The largest one in the list [ dating from April 28, 1999 ] is 10^30802 + 1110111*10^15398 + 1 and is 30803 digits long !
Harvey Dubner published various articles about palindromic primes in the Journal of Recreational Mathematics.
Most of Harvey's record palindromic primes are on display. The Top Ten by Rudolph Ondrejka

In Keith Devlin book All the Math that's Fit to Print chapter 92 we read about the largest known palindromic prime number (back in 1987 !).
It starts and ends with a 1, has a single 5 in the middle, and zeros everywhere else for a total of 2.977 digits.

Albert H. Beiler wrote in his book "Recreations in the Theory of Numbers" Second Edition 1966 page 222 :
Primes can even be palindromic (reading the same backward as forward) and be in arithmetic progression.
Four such sets of four primes are:
(13931, 14741, 15551, 16361), (10301, 13331, 16361, 19391),
(70607, 73637, 76667, 79697), (94049, 94349, 94649, 94949).
The respective common differences are 810; 3030; 3030 and 300. Here is an excerpt from Martin Gardner's book
"Puzzles from other Worlds" page 107 :

"The smallest palindrome prime containing all the ten digits is 1023456987896543201,
which was proved by Harry L. Nelson in 1980.
The largest known palindromic prime, discovered by Hugh C. Williams in 1977,
consists of the digit 1 repeated 317 times. It is called a repunit prime. The only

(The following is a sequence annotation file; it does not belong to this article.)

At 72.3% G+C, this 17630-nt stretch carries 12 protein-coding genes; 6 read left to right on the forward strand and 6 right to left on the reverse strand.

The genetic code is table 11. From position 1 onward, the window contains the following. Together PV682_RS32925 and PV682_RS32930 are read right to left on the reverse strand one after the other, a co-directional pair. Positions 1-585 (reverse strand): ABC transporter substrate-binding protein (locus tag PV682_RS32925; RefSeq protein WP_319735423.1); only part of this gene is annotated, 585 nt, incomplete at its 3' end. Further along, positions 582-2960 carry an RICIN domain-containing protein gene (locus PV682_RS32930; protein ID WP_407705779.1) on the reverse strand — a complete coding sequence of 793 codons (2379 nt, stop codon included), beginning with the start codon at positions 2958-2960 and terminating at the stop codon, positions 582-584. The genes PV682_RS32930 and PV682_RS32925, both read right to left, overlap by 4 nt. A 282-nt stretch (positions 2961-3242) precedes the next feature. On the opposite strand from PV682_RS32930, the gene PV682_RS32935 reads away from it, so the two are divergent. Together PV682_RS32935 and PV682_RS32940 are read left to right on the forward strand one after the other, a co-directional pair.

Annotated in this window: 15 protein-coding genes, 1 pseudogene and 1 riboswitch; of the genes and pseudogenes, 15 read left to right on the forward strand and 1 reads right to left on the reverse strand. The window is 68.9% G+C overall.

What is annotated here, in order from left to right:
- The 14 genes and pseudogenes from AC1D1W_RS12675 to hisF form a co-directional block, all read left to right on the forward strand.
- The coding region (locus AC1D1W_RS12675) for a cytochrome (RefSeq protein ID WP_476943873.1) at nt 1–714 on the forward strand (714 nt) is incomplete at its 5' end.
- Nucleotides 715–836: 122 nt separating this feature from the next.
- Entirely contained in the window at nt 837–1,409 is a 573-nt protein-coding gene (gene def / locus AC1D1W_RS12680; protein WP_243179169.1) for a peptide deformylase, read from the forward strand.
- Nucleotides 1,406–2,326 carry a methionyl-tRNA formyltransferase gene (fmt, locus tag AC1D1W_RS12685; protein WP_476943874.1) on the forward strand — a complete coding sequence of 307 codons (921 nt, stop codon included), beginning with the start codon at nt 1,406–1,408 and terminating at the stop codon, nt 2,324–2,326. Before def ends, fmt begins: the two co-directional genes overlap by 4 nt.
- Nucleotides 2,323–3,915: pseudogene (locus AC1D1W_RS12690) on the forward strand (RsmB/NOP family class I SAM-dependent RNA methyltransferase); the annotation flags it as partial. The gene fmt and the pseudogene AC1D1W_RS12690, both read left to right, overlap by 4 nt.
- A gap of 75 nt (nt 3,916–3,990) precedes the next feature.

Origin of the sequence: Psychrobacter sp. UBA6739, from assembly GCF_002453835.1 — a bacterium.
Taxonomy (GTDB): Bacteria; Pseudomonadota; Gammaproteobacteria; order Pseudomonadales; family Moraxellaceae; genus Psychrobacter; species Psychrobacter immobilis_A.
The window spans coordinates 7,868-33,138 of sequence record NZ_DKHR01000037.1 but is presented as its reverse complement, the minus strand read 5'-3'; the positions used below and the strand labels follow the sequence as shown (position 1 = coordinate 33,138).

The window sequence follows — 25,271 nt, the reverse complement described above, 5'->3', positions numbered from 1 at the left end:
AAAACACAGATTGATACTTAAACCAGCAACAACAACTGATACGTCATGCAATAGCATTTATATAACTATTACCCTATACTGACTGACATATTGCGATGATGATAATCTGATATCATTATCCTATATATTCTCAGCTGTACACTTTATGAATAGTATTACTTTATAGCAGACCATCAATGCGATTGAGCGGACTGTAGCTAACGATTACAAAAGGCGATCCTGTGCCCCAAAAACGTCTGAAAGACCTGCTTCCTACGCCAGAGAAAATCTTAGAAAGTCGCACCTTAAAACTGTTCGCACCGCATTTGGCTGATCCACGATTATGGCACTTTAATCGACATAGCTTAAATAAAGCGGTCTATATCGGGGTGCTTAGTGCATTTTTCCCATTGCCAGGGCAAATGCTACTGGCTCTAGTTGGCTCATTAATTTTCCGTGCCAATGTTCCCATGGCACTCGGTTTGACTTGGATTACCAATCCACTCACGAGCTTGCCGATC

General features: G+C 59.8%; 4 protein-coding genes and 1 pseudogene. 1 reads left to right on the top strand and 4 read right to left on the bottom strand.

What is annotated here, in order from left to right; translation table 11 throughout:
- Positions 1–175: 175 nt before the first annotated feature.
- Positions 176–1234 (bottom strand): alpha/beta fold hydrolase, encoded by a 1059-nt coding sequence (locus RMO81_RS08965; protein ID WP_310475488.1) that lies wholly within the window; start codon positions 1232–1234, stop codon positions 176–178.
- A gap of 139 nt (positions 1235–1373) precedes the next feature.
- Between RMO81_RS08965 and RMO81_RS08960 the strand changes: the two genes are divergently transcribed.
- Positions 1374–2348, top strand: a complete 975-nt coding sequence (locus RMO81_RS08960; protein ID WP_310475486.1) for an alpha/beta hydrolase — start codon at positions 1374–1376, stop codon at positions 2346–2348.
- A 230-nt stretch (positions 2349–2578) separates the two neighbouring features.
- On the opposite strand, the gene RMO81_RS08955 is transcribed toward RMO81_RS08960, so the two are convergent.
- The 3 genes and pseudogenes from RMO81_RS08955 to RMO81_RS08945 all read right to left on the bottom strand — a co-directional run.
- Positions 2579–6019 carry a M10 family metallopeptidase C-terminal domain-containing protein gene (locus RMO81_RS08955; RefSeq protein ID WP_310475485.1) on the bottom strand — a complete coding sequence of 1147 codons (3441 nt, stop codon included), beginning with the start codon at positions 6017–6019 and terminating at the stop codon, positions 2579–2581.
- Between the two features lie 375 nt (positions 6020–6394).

other known repunit primes are 11, and the primes formed by 19 and 23 units.
The number formed with 1,031 units is probably the next larger repunit prime,
but this has not yet been proved."

I'd like to state here that since then R(1031) is found to be 100% prime.
I quote from Eric Weisstein's Repunit page
"The only base-10 repunit Primes R(n) for are n=2, 19, 23, 317, and 1031
(Sloane's A004023; Madachy 1979, Williams and Dubner 1986, Ball and Coxeter 1987, Granlund).
T. Granlund completed a search up to 45,000 in 1998 using two months of CPU time on a parallel computer."

More Integer Sequences from Sloane's OEIS Database

1. A002385 Palindromic primes. - njas,sp
2. A006341 Octal palindromes which are also primes. - James Carlson
3. A007500 "Palindromic" primes: reversal is prime (the name is not accurate but I am using it because Wells did). - njas,rgw
4. A007616 Palindromic reflectable primes. - njas,rgw,mb
5. A016041 Palindromic primes in base 2. - Robert G. Wilson v
6. A016115 Number of prime palindromes with n digits. - Robert G. Wilson v
7. A028989 Smallest palindromic prime with 2n+1 digits. - Patrick De Geest
8. A028990 Largest palindromic prime with 2n+1 digits. - Patrick De Geest
9. A029732 Palindromic primes in base 16. - Patrick De Geest
10. A029971 Palindromic primes in base 3. - Patrick De Geest
11. A029972 Palindromic primes in base 4. - Patrick De Geest
12. A029973 Palindromic primes in base 5. - Patrick De Geest
13. A029974 Palindromic primes in base 6. - Patrick De Geest
14. A029975 Palindromic primes in base 7. - Patrick De Geest
15. A029976 Palindromic primes in base 8. - Patrick De Geest
16. A029977 Palindromic primes in base 9. - Patrick De Geest
17. A029978 Palindromic primes in base 11. - Patrick De Geest
18. A029979 Palindromic primes in base 12. - Patrick De Geest
19. A029980 Palindromic primes in base 13. - Patrick De Geest
20. A029981 Palindromic primes in base 14. - Patrick De Geest
21. A029982 Palindromic primes in base 15. - Patrick De Geest
22. A030150 Palindromic primes in which parity of digits alternates. - Patrick De Geest
23. A030286 Palindromic primes whose digits do not appear in previous term. - Patrick De Geest
24. A030462 Palindromic prime concatenated with next palindromic prime is a prime. - Patrick De Geest